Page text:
Recently in the Extremeophiles and Extreme Environments Category


In recent years, the idea of life on other planets has become less far-fetched. NASA announced June 27 that it will send a vehicle to Saturn's icy moon, Titan, a celestial body known to harbor surface lakes of methane and an ice-covered ocean of water, boosting its chance for supporting life.

High in the Andes Mountains, dagger-shaped ice spires house thriving microbial communities, offering an oasis for life in one of Earth's harshest environments as well as a possible analogue for life on other planets.

Salt-tolerant bacteria grown in brine were able to revive after the brine was put through a cycle of drying and rewetting.

Researchers at Stanford University have found an aquatic highway that releases nutrients from within the Earth and ferries them up to surface waters off the coast of Antarctica. There the nutrients stimulate explosive growth of microscopic ocean algae.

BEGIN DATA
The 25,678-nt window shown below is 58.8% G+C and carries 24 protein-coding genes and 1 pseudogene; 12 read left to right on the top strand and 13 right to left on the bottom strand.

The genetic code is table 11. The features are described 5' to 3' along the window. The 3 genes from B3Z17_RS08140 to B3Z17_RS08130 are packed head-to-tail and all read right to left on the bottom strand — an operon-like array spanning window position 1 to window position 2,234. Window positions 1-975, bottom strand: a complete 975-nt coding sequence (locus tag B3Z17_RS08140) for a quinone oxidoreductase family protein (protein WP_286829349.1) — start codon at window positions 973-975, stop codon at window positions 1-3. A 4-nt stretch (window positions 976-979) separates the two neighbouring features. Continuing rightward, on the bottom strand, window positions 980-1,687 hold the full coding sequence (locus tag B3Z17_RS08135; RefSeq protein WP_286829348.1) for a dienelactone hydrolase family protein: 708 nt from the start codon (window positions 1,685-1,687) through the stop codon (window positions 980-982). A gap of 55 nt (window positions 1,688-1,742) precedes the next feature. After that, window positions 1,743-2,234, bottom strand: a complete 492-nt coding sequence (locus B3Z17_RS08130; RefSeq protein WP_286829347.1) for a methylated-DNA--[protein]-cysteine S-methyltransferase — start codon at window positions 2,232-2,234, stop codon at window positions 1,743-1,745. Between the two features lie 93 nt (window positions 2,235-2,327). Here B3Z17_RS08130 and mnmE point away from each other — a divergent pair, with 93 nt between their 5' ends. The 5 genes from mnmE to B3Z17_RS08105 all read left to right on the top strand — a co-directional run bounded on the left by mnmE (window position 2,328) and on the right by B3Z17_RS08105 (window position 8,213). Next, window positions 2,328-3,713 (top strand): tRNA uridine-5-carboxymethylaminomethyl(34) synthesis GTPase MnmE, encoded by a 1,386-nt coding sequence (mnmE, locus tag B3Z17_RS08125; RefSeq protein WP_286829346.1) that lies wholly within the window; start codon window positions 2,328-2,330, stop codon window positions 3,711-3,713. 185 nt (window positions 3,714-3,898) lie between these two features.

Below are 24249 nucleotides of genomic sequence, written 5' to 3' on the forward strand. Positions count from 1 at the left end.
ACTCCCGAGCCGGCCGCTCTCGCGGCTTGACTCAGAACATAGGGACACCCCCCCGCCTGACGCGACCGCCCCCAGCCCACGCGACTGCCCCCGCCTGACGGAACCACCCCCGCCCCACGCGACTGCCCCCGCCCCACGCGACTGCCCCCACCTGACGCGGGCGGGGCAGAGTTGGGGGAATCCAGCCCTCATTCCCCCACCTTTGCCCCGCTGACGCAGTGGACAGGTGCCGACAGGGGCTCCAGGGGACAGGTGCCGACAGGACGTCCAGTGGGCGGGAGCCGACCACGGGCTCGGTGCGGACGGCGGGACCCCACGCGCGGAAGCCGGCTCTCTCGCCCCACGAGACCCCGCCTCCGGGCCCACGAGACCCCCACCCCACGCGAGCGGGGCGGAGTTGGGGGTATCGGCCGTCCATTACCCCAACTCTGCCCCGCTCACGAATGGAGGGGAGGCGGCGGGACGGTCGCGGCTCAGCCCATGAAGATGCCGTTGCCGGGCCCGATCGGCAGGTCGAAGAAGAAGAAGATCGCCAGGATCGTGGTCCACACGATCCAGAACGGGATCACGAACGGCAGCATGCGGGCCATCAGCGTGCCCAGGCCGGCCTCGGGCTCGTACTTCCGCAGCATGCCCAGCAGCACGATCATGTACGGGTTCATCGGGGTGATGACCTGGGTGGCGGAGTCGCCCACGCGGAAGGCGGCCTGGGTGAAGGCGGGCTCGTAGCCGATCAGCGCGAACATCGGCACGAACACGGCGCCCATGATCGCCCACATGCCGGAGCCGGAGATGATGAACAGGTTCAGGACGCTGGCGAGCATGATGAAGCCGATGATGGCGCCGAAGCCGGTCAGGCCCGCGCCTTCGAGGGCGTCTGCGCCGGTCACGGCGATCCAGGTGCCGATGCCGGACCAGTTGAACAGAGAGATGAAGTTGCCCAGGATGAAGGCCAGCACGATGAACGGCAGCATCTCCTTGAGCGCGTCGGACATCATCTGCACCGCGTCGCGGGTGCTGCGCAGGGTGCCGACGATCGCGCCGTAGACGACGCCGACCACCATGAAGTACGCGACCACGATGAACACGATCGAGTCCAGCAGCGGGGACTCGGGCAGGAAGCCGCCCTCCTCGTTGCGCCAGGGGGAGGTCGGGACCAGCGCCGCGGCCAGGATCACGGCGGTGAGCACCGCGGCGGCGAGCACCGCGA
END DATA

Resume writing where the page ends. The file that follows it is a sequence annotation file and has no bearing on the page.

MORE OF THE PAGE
Germs and Geothermals

The collaboration is looking at a group of organisms called 'extremophiles'--organisms that live in extremely hot or extremely cold environments unsuited to human habitation.

The first study of ultra-small bacteria living in the extreme environment of Ethiopia's Dallol hot springs shows that life can thrive in conditions similar to those thought to have been found on the young planet Mars.

Scientists from the University of East Anglia have discovered a unique oil eating bacteria in the deepest part of the Earth's oceans - the Mariana Trench.

Microbes That Grow On Nitric Oxide

Nitric oxide is a fascinating and versatile molecule, important for all living things as well as our environment: It is highly reactive and toxic, it is used as a signaling molecule, it depletes the ozone layer in our planet's atmosphere and it is the precursor of the greenhouse gas nitrous oxide (N2O).

Last August, Abdelrhman Mohamed found himself hiking deep into the wilderness of Yellowstone National Park. Unlike thousands of tourists who trek to admire the park's iconic geysers and hot springs every year, the WSU graduate student was traveling with a team of scientists to hunt for life within them.

Far below the ocean floor, sediments are teeming with bizarre zombie-like microbes. Although they're technically alive, they grow in slow motion, and can take decades for a single cell to divide--something their cousins at the surface do in a matter of minutes.